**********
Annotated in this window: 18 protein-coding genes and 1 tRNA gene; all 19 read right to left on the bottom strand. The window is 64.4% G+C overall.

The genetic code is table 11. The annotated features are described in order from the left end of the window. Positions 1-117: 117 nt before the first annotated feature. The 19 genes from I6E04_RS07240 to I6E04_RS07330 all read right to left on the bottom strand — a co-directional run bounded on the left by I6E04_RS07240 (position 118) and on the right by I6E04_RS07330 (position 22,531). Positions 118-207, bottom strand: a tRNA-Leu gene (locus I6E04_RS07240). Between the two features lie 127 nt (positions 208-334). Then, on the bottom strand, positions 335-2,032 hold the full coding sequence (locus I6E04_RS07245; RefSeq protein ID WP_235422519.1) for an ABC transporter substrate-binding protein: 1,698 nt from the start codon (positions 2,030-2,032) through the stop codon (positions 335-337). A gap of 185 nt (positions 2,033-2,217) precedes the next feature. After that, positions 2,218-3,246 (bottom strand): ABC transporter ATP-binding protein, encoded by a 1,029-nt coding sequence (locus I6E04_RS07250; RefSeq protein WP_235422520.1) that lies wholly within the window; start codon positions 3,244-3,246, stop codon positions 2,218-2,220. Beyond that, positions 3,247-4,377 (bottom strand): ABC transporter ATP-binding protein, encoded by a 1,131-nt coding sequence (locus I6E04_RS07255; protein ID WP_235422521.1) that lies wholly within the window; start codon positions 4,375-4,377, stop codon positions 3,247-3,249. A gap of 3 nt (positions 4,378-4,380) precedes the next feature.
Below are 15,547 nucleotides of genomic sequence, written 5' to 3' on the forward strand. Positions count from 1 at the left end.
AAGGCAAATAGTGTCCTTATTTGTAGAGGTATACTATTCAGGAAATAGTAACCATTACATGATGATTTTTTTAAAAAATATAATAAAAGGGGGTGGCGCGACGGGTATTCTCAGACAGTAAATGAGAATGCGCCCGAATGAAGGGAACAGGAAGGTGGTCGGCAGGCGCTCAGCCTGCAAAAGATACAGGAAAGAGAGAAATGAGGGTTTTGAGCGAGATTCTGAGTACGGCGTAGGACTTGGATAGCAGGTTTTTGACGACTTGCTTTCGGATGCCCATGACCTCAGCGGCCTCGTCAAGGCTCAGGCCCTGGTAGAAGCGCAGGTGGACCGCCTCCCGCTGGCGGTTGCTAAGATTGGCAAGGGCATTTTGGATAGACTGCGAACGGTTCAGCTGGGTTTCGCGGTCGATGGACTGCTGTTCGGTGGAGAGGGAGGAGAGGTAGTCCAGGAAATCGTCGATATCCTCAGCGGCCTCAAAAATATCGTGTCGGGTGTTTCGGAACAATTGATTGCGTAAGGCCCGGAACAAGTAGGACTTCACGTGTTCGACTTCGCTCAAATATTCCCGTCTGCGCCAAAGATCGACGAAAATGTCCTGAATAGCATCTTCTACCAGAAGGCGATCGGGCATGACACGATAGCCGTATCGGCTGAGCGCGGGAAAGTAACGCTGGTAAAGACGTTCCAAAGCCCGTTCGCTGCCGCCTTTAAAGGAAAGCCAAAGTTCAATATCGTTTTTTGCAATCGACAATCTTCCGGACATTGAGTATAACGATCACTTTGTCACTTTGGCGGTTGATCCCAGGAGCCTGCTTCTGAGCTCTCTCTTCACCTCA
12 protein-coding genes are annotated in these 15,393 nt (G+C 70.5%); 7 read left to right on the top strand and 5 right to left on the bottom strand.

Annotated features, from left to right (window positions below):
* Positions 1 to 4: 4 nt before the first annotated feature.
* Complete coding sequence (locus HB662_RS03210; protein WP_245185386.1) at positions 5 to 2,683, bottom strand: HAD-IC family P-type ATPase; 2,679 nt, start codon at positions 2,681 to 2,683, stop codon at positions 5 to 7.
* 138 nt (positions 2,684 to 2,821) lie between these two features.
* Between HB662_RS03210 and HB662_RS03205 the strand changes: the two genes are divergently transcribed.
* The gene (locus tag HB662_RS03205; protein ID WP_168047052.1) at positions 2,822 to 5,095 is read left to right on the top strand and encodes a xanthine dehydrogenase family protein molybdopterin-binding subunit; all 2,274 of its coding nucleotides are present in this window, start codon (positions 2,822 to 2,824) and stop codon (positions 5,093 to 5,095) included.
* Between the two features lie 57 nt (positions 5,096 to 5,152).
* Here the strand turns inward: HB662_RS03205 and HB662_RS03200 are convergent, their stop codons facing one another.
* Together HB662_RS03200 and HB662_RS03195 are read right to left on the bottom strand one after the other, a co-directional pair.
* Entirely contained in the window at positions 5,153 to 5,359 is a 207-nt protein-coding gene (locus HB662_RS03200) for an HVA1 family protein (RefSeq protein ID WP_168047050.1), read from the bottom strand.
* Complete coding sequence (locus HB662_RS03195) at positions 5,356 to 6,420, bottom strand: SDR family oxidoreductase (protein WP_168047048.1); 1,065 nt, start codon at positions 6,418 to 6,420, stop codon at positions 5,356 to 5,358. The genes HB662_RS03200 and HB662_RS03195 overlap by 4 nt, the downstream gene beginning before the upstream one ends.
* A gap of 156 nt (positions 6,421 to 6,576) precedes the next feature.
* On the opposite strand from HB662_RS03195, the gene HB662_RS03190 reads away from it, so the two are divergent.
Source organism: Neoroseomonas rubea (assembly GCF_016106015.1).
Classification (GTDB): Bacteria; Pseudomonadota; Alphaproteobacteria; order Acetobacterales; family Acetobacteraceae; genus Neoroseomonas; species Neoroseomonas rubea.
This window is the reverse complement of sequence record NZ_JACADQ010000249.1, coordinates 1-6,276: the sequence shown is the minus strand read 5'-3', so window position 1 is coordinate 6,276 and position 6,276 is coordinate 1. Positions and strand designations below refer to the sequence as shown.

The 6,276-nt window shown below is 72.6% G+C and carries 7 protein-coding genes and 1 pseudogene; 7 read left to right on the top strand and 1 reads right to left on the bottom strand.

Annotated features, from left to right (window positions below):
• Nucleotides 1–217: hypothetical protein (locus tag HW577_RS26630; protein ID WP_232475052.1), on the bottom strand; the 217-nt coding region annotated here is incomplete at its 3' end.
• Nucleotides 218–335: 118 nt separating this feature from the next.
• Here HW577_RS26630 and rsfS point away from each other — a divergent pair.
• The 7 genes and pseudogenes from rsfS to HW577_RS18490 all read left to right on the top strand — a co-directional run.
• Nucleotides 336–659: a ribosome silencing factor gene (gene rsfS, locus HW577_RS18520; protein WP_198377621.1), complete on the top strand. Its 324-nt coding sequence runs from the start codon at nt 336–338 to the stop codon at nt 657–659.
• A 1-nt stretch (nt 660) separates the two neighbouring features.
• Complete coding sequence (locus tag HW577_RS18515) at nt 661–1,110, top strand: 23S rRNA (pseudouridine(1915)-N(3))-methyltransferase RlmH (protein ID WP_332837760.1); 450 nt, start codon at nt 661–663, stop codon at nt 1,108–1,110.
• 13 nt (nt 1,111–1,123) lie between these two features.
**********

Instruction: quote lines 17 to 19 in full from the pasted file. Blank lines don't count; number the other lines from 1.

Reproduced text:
* A gap of 156 nt (positions 6,421 to 6,576) precedes the next feature.
* On the opposite strand from HB662_RS03195, the gene HB662_RS03190 reads away from it, so the two are divergent.
Source organism: Neoroseomonas rubea (assembly GCF_016106015.1).